Being a former Roman Catholic myself, I found this book very helpfull. The previous review was 100% correct.Well written, and to the point. It does what it says it's gonna do.
It tends to deal with logic which is a interesting aproach, but effective.
Answers demolish the arguments forwarded by the Roman Catholic Church.
"There's a new breed of apologists on the internet. They're very aggressive. They are out to undermine your evangelical faith... for they are Catholic." So reads the blurb on the back of this short (76 pages) book.
It is written in a really easy to read style, with scenarios that the author has found himself in and having to deal with. He deals with various questions specifically relating to Rome's claims to authority. He does so with logic rather than with facts, showing for example that the RC position that it is wrong to make our own private interpretation about spiritual matters and that we should instead to listen to the authority of Rome, requires a person to use their own personal and private judgement, which is the very thing they are not meant to do.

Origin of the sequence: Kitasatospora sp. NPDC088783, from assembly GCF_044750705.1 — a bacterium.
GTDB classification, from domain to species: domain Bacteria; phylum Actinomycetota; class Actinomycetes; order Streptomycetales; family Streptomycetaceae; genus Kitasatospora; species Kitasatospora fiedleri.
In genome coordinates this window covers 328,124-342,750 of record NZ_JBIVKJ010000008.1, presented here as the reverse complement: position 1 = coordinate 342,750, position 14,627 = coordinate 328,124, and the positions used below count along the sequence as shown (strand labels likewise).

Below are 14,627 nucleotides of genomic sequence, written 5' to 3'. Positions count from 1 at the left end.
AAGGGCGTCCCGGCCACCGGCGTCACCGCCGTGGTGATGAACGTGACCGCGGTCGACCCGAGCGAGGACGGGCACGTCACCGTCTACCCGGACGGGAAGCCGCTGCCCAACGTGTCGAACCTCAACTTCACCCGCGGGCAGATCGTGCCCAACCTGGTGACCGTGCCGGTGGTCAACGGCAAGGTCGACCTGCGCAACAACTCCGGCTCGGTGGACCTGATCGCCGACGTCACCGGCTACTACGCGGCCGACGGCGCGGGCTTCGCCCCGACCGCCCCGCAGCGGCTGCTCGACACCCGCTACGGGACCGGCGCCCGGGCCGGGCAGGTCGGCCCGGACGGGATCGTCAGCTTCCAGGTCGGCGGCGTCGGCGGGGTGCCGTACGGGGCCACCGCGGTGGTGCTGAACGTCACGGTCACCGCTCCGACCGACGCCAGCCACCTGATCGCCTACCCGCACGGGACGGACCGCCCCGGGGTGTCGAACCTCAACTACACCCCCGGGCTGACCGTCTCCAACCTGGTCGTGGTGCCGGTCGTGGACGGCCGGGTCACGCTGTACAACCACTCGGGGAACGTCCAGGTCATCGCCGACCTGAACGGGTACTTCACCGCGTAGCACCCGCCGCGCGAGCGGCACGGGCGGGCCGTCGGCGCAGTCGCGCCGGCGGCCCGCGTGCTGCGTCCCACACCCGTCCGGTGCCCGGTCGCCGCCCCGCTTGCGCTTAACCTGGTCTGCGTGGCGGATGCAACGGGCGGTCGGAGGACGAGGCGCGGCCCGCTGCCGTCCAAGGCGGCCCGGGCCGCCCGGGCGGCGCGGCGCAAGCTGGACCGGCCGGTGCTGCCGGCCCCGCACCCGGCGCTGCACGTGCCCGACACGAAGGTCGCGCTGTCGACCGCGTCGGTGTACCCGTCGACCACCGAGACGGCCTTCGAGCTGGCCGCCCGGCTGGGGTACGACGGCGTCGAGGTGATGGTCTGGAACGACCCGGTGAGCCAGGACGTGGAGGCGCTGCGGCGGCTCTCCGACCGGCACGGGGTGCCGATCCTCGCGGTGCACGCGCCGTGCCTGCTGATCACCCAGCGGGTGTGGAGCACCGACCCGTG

It is this sort of argument that he goes in for, highlighting the logical problems with a number of these arguments. He also deals with the frequently quoted statistic that there are 25,000 Protestant denominations, and shows how wrong and misleading that figure is.
It is a useful book to have read if you find yourself in conversation with Catholics who are dogmatic about the authority of Rome.